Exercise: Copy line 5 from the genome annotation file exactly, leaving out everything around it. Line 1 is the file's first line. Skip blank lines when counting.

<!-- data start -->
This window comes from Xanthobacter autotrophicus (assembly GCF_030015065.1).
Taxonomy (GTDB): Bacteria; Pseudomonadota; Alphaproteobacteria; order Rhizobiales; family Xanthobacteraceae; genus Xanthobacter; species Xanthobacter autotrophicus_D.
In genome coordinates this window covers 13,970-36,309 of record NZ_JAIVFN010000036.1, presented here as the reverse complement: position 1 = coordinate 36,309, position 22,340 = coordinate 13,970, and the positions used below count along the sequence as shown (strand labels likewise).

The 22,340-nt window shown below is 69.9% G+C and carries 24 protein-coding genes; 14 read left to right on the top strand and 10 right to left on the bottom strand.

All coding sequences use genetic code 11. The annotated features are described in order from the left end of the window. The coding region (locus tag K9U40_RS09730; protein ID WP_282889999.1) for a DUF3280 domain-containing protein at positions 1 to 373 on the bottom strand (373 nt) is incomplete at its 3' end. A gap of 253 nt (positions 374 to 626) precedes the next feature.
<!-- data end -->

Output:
All coding sequences use genetic code 11. The annotated features are described in order from the left end of the window. The coding region (locus tag K9U40_RS09730; protein ID WP_282889999.1) for a DUF3280 domain-containing protein at positions 1 to 373 on the bottom strand (373 nt) is incomplete at its 3' end. A gap of 253 nt (positions 374 to 626) precedes the next feature.